My time at the NEFP was short, maybe one and a half to two years, around 1969–1970. I am bad at dates. When I left the Free Press I worked nights in a factory making frozen food cartons, using some of the printing press skills and the confidence around machinery that I learned at the Free Press.
At the Free Press I felt optimistic: Work hard, change will come. Lots of folks are working on it out there.
We were young, we were teaching ourselves skills, learning from each other. There was no internet to look up how to do stuff.
When I was growing up, printing, typesetting and book design were important topics at the supper table, as my parents had friends in the trade. So at the NEFP I was an enthusiastic learner. I think that Don McKelvey and Tim Morriarty taught me about running the presses. That the whole printing project depends on the fact that ink doesn’t mix with water appealed to me. Bob Millar showed me the darkroom and plate burning. Fascinating.
Inside the team and with the groups outside where we sat down to talk politics and raise consciousness, we turned our thoughts inside out. This kind of exchange led us to see that through cooperation we could get things done. Before I started at the Free Press I didn’t know about the extent and scope of issues confronting society. Some issues we talked over weren’t new to me, but many were eye-opening.
In my childhood the family had tangled with the rights of black kids to go to the same schools as white kids (I went to first grade in a recently integrated school in Princeton, New Jersey; my teacher was African American. But after moving to Virginia for second through fourth grade I saw the black kids walking to school in the opposite direction.)
The McCarthy hearings were topics at the dinner table. My grandfather supported peaceful coexistence between the Soviet Union and the USA. As a high school student at early peace marches against atomic weapons, I was thrilled to meet my grandfather there. The college students my brother Fox introduced me to showed me how to organize and motivate others by speaking to youth groups. Some of my college professors abandoned their lectures to march at Selma.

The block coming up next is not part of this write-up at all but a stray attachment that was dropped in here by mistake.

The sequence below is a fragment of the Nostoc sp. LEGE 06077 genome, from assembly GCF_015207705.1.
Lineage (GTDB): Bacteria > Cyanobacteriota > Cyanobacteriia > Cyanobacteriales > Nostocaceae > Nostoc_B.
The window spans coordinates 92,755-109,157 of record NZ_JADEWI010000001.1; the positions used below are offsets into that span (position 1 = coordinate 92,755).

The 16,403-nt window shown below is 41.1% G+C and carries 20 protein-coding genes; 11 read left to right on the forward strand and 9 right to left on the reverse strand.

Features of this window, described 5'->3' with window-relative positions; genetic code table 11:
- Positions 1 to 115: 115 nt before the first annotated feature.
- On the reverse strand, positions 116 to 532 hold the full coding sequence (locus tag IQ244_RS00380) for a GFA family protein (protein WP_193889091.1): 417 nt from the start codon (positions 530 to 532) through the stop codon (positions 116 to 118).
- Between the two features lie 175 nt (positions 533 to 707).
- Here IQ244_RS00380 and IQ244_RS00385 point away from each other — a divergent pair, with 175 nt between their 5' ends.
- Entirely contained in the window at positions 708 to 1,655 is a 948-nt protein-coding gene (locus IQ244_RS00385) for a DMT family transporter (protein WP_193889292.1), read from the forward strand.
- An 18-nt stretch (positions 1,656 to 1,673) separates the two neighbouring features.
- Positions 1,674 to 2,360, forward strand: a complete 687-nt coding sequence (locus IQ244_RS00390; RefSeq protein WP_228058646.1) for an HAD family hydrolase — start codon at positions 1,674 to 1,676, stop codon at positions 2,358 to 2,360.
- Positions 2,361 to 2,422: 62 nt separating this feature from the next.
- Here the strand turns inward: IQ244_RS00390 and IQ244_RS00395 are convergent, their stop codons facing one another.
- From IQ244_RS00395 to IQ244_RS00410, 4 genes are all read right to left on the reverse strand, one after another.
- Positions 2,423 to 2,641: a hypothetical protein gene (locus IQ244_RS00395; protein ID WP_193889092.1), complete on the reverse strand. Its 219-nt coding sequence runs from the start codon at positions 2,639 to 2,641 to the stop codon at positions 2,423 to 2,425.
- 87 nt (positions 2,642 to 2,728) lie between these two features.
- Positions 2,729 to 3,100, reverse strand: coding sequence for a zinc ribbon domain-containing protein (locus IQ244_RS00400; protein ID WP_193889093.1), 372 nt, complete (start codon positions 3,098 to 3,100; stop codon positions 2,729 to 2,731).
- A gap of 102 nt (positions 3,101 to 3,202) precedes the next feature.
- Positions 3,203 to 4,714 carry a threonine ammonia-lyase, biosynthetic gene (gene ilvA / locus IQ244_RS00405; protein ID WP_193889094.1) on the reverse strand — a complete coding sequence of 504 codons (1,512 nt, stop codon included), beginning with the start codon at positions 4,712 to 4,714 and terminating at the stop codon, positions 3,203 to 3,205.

I learned here and there, gathering experience: from a summer vacation in Maryland teaching kids to read – plunging in without any skills; from the time McNamara supporters whacked me over the head with my own sign; and from organizing against the Vietnam War with my then-husband, Jim Wessner, as he confronted the draft system, refused induction and went to prison.
Then I met the Peacemakers in Cincinnati and helped put out their newsletter for pacifists seeking to rally others to the ideals of nonviolence, civil rights and tax resistance. I moved from being concerned about civil rights and war to thinking about upending the social order that was handicapping and repressing so many.
At the Free Press I found work that enabled many others to publicize their protests, strikes and marches. We published their ideas and ours, working to convince others and to get and keep the conversation going.
We kept the prices down to cost or below, and sometimes we printed for free.
We didn’t want to exploit others, but often forgot that we were exploiting ourselves. This worked as long as no one wanted to raise a family or needed time off, maybe have a vacation. With those hours and that pay, these things were a near impossibility – unless you had a partner with income or private wealth. That taught me a bit about reality, about the world out there that we were working to change. The Press lived from our idealism and commitment, but the world can’t.